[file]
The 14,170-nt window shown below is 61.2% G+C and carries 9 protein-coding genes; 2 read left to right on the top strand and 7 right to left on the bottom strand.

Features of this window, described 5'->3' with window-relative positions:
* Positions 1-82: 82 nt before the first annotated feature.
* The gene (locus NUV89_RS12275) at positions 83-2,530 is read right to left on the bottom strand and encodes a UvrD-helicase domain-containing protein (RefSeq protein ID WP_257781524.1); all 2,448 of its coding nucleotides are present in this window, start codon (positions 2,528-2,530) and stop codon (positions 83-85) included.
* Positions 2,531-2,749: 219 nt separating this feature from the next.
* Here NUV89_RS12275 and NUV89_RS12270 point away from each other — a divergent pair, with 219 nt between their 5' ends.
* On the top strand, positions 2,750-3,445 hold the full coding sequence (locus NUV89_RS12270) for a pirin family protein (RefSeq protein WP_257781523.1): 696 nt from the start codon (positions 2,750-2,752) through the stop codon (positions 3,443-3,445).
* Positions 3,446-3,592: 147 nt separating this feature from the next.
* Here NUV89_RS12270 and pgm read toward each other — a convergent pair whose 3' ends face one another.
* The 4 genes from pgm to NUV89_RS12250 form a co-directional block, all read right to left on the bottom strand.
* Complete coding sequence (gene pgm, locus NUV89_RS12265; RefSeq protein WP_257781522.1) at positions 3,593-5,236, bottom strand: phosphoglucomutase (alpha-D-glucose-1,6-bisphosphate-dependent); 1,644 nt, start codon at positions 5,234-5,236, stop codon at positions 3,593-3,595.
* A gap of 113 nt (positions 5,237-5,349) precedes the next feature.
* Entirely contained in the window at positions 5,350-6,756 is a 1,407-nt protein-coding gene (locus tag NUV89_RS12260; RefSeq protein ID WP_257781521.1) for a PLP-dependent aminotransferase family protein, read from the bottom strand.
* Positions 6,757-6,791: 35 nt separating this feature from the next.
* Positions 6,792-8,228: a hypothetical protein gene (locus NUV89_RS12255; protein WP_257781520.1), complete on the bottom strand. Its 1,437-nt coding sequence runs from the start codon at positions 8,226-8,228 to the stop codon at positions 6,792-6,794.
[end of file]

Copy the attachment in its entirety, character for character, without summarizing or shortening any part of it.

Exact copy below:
The 14,170-nt window shown below is 61.2% G+C and carries 9 protein-coding genes; 2 read left to right on the top strand and 7 right to left on the bottom strand.

Features of this window, described 5'->3' with window-relative positions:
* Positions 1-82: 82 nt before the first annotated feature.
* The gene (locus NUV89_RS12275) at positions 83-2,530 is read right to left on the bottom strand and encodes a UvrD-helicase domain-containing protein (RefSeq protein ID WP_257781524.1); all 2,448 of its coding nucleotides are present in this window, start codon (positions 2,528-2,530) and stop codon (positions 83-85) included.
* Positions 2,531-2,749: 219 nt separating this feature from the next.
* Here NUV89_RS12275 and NUV89_RS12270 point away from each other — a divergent pair, with 219 nt between their 5' ends.
* On the top strand, positions 2,750-3,445 hold the full coding sequence (locus NUV89_RS12270) for a pirin family protein (RefSeq protein WP_257781523.1): 696 nt from the start codon (positions 2,750-2,752) through the stop codon (positions 3,443-3,445).
* Positions 3,446-3,592: 147 nt separating this feature from the next.
* Here NUV89_RS12270 and pgm read toward each other — a convergent pair whose 3' ends face one another.
* The 4 genes from pgm to NUV89_RS12250 form a co-directional block, all read right to left on the bottom strand.
* Complete coding sequence (gene pgm, locus NUV89_RS12265; RefSeq protein WP_257781522.1) at positions 3,593-5,236, bottom strand: phosphoglucomutase (alpha-D-glucose-1,6-bisphosphate-dependent); 1,644 nt, start codon at positions 5,234-5,236, stop codon at positions 3,593-3,595.
* A gap of 113 nt (positions 5,237-5,349) precedes the next feature.
* Entirely contained in the window at positions 5,350-6,756 is a 1,407-nt protein-coding gene (locus tag NUV89_RS12260; RefSeq protein ID WP_257781521.1) for a PLP-dependent aminotransferase family protein, read from the bottom strand.
* Positions 6,757-6,791: 35 nt separating this feature from the next.
* Positions 6,792-8,228: a hypothetical protein gene (locus NUV89_RS12255; protein WP_257781520.1), complete on the bottom strand. Its 1,437-nt coding sequence runs from the start codon at positions 8,226-8,228 to the stop codon at positions 6,792-6,794.